Electrokinetic Limited is a Newcastle University spin-out company. They are using new technologies to solve an old problem: stabilising slopes and embankments that are in danger of collapse and of causing disruption to railways or road transport. Their approach has demonstrated a range of technical, economic, environmental and operational benefits.
The technologies were developed in the laboratories at Newcastle University by Professor Colin Jones and colleagues including Dr John Lamont-Black and Professor Stephanie Glendinning. These three continue to be closely involved in the spin-out company, with John in the role of Chief Executive.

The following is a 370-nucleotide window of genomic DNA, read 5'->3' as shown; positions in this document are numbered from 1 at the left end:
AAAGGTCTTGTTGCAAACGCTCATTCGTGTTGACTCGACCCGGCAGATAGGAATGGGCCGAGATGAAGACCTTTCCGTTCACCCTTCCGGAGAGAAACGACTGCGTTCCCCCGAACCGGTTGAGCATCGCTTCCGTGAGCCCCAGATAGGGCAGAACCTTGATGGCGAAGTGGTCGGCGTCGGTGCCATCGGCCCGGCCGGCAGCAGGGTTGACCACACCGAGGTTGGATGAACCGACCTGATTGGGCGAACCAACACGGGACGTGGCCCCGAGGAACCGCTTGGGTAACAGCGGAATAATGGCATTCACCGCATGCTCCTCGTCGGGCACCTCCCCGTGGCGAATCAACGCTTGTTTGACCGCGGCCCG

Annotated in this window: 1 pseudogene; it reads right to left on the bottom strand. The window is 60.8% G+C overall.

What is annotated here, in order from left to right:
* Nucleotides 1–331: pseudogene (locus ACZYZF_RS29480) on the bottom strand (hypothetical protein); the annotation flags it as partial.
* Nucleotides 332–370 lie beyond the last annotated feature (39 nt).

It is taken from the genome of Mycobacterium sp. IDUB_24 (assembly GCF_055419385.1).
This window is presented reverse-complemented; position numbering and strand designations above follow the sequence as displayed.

The technologies harness ‘electro-osmosis’. This is the water flow that occurs in response to an imposed voltage gradient. Projects with Network Rail and the Highways Agency illustrate how well it works.
This method of slope stabilisation is known as EKG (electrokinetic geosynthetics). It is cost effective compared to traditional approaches. The EKG system combines three elements:
- active drainage (electroosmosis)
- passive ongoing drainage
There is no need for heavy equipment, closure of the highway or railway or transport of heavy reinforcements for the embankment. As well as the cost benefit, the carbon footprint of the process is roughly half that of traditional approaches. It has been successfully deployed in nine slope stabilisation projects in the UK.